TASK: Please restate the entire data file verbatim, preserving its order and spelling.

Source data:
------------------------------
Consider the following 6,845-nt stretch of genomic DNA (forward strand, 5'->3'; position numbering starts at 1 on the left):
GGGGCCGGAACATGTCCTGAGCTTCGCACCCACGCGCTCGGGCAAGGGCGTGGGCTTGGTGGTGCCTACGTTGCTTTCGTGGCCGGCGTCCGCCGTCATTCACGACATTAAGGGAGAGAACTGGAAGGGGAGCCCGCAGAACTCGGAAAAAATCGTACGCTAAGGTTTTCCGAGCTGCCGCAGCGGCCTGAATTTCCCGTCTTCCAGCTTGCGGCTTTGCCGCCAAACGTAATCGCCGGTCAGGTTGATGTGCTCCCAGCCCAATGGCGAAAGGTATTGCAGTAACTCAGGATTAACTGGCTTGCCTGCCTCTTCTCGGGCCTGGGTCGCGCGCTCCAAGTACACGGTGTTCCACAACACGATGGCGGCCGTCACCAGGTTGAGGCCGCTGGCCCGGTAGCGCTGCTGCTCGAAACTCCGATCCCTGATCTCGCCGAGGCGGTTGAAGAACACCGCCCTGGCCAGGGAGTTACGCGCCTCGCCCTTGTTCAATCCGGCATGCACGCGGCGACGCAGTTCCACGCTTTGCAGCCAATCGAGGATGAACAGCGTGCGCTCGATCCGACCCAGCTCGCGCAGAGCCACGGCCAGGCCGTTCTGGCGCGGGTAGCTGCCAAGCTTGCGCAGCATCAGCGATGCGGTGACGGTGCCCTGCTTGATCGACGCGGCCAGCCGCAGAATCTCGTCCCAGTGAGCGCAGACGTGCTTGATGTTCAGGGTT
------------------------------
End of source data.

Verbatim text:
Consider the following 6,845-nt stretch of genomic DNA (forward strand, 5'->3'; position numbering starts at 1 on the left):
GGGGCCGGAACATGTCCTGAGCTTCGCACCCACGCGCTCGGGCAAGGGCGTGGGCTTGGTGGTGCCTACGTTGCTTTCGTGGCCGGCGTCCGCCGTCATTCACGACATTAAGGGAGAGAACTGGAAGGGGAGCCCGCAGAACTCGGAAAAAATCGTACGCTAAGGTTTTCCGAGCTGCCGCAGCGGCCTGAATTTCCCGTCTTCCAGCTTGCGGCTTTGCCGCCAAACGTAATCGCCGGTCAGGTTGATGTGCTCCCAGCCCAATGGCGAAAGGTATTGCAGTAACTCAGGATTAACTGGCTTGCCTGCCTCTTCTCGGGCCTGGGTCGCGCGCTCCAAGTACACGGTGTTCCACAACACGATGGCGGCCGTCACCAGGTTGAGGCCGCTGGCCCGGTAGCGCTGCTGCTCGAAACTCCGATCCCTGATCTCGCCGAGGCGGTTGAAGAACACCGCCCTGGCCAGGGAGTTACGCGCCTCGCCCTTGTTCAATCCGGCATGCACGCGGCGACGCAGTTCCACGCTTTGCAGCCAATCGAGGATGAACAGCGTGCGCTCGATCCGACCCAGCTCGCGCAGAGCCACGGCCAGGCCGTTCTGGCGCGGGTAGCTGCCAAGCTTGCGCAGCATCAGCGATGCGGTGACGGTGCCCTGCTTGATCGACGCGGCCAGCCGCAGAATCTCGTCCCAGTGAGCGCAGACGTGCTTGATGTTCAGGGTT